Capacitive sensing of frost growth dynamics on aluminum surfaces with different wettabilities

Mohammad Jalal Inanlu, Yashraj Gurumukhi, Pouya Kabirzadeh, Rishi Anand, Siavash Khodakarami, Vishal Viswanathan, Andrew Stillwell, Nenad Miljkovic

Research output: Contribution to journalArticlepeer-review


Frost formation is a critical issue in many industries including air conditioning and refrigeration, aviation, transportation, and cryogenics. Frost buildup on heat exchanger surfaces reduces their efficiency by acting as a thermal resistance and by reducing or blocking the airflow. Defrosting is therefore necessary to maintain system efficiency. However, defrost initiation and cycle duration are critical parameters that govern system performance. Excessively early or late defrosting can result in energy loss. Frost detection is thus essential to carry out defrosting efficiently. To know when to initiate defrost, both the density and thickness of the frost must be known as both affect the frost thermal resistance. However, state of the art approaches are not sensitive to both frost density and thickness. Here, a capacitive sensing method is proposed that is sensitive to both the density and thickness of the frost. The method can achieve precise frost detection, offering insights into the ideal time to initiate defrosting by being sensitive to factors that affect frost specific thermal resistance. Experiments are carried out on plain (hydrophilic), superhydrophobic, and superhydrophilic aluminum surfaces at three different surface temperatures (−6 °C, −10 °C, −16 °C) to investigate the sensing performance. The capacitance measured increases with time as frost forms and grows. This change in capacitance, along with mass and thickness data, was used as a tool to characterize frost growth. The results indicate that decreasing wettability (superhydrophilic to plain (hydrophilic) to superhydrophobic) results in a decreasing trend in mass accumulation, frost density, and change in capacitance and an increasing trend in frost thicknesses and thermal resistance. It was also demonstrated that increasing surface temperature results in decreasing changes in capacitance (measurement sensitivity), mass accumulation, frost thicknesses, and thermal resistance, with an increasing trend in frost density. A strong correlation between frost mass and change in capacitance was observed regardless of surface temperature or wettability. This rendered implications for the best time of defrosting initiation. The proposed approach offers high accuracy, sensitivity, and convenience as a non-invasive method to study dynamic frost growth with insights into more optimal defrosting cycles, contributing to the development of more efficient energy systems.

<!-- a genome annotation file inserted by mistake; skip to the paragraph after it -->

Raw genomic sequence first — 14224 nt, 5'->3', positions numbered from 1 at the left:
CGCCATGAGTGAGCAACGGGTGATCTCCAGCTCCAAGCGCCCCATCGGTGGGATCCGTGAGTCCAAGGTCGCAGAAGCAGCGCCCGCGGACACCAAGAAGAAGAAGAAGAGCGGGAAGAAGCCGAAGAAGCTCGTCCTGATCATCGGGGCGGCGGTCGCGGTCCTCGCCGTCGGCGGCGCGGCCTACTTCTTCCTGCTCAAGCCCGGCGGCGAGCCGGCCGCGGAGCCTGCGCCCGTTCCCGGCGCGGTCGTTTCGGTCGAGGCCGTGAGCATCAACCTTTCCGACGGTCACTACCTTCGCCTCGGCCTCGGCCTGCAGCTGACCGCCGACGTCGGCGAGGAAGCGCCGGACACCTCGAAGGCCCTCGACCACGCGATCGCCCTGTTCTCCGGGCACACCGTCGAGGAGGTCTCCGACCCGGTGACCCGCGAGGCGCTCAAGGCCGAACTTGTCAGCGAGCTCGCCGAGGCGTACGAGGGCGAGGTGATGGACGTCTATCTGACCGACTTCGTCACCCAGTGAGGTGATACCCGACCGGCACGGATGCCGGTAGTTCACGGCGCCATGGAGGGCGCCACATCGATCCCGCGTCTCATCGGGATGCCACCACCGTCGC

Original languageEnglish (US)
Article number125377
JournalInternational Journal of Heat and Mass Transfer
StatePublished - Jun 15 2024


  • Capacitive sensing
  • Defrost
  • Energy efficiency
  • Frost
  • Microstructured
  • Nanostructured
  • Superhydrophilic
  • Superhydrophobic

ASJC Scopus subject areas

  • Condensed Matter Physics
  • Mechanical Engineering
  • Fluid Flow and Transfer Processes


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